Grace and I had a terrific time at Nikko on Monday!! I left the house at 6:30 AM to catch a train to Asakusa, where we caught the 8:00 AM limited express Kegon/Kinu to Nikko.
The woman at the information booth in the Tobu Asakusa station explained so much stuff that I was getting confused with so many options. There were lakes and waterfalls and shrines and hiking and buses etc. So we decided to just hit the shrine area, and if we had time, go to the lake.
Good call, because it took PLENTY of time walking around the shrine area. Plus, the bus from Nikko station to the Chuzenji lake would take ANOTHER HOUR. Maybe it’d be good for an overnight trip, but we didn’t have time or energy.
So Grace and I went to buy a ticket to enter a shrine, and the guy at the booth said, “Oh you should buy the all-inclusive ticket because it turns out to be cheaper. It’s 1300 to get into the Toshogu alone, but the all-inclusive ticket is 1000 yen.
We were like, “uh okay, where do I get it?” and he said, “go up the hill.” So we did. We saw two ticket counters. TO the left, there were dozens of people waiting on line or loitering, waiting for friends to finish buying. Oh the right, there was NOBODY. o_O;; SO we went to the left and asked for the all-inclusive ticket . The lady said, “That’s over there.” o_O’;; So we went to the right. And asked for the all-inclusive ticket. After we paid, I said, “So this ticket is a better deal, right?” She said, “Oh yes, that’s right.” “So WHY IS EVERYBODY OVER THERE?” She leaned forward and said in a low conspiritual voice, “Because so many people don’t do their research and don’t know about this discount ticket! :D”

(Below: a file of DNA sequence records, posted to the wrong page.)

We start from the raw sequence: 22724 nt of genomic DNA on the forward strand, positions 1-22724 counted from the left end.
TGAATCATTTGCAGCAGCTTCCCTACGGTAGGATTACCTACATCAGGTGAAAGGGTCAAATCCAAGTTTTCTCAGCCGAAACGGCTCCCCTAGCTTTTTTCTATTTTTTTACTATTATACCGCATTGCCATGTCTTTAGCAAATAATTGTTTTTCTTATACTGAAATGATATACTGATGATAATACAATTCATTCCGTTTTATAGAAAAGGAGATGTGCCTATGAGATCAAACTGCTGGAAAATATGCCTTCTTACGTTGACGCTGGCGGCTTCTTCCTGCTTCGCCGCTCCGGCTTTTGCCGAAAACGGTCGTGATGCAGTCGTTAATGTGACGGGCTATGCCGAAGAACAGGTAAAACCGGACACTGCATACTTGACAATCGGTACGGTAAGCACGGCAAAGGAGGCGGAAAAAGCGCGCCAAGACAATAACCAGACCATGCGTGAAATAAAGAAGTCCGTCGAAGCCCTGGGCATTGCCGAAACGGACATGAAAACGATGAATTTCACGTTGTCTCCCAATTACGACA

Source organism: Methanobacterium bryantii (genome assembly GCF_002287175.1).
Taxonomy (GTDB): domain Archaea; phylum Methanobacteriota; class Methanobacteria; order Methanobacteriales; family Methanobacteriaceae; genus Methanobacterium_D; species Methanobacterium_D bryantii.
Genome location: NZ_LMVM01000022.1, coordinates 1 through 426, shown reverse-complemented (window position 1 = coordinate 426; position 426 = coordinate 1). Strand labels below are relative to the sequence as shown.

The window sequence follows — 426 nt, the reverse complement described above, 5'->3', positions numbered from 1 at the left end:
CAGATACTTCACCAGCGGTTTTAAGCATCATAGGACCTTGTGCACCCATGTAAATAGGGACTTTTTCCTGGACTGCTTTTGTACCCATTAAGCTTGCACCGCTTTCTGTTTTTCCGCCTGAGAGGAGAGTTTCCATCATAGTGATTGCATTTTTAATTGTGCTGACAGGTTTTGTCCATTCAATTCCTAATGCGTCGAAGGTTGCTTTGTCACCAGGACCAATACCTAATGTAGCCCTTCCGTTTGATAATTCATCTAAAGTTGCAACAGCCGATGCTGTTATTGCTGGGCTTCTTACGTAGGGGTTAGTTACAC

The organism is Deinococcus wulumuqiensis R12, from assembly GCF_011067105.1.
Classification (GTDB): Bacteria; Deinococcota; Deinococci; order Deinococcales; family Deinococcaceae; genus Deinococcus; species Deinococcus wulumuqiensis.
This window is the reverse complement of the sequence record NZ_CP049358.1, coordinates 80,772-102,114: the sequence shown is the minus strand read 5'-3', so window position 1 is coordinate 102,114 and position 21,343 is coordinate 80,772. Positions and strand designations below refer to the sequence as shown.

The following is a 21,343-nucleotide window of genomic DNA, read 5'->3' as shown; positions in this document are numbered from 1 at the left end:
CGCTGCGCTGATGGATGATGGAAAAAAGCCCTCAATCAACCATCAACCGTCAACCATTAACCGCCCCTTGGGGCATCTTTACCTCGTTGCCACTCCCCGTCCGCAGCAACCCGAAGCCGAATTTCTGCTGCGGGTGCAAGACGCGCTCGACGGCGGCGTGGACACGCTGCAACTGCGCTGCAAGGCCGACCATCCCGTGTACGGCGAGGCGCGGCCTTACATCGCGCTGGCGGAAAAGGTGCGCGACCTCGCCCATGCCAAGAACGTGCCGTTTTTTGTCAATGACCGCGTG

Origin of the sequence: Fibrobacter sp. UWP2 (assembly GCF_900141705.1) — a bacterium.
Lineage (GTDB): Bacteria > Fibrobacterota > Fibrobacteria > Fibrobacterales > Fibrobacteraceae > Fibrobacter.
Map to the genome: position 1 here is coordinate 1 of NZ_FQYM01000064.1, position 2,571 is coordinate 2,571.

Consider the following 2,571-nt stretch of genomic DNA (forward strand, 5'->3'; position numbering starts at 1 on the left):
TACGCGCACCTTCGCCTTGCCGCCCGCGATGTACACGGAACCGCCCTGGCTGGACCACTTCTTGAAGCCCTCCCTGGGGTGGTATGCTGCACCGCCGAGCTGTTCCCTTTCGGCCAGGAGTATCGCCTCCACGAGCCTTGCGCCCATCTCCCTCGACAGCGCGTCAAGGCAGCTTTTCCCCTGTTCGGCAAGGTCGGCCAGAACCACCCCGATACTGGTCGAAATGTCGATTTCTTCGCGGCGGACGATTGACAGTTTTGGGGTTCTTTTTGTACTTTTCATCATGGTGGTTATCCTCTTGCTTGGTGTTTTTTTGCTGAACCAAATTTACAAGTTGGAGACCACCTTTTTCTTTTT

I liked the Toshogu shrine, where the remains of Tokugawa Ieyasu was entomed in an octogonal bronze urn.
I loved the moss on all the rocks, walls, trees, stones, buildings, etc! I love it because it looks like a solid green carpet or cover, but up close, they’re little tiny plants, filled with life. It’s also soft. XD I like petting it.
We saw the money carvings, the blessed horses, Sunset gate, the nemuri-neko gate, etc. We saw Taiyuin, Mausoleum of Iemitsu, Ieyasu’s grandson, Rinnoji Temple, Futarasan shrine (dedicated to Nikko’ sacred mountains, founded by a Buddhist monk.) I think it was those that had the three giant statues of Buddha.
Here’s my video blog of it, for those who’ve missed it!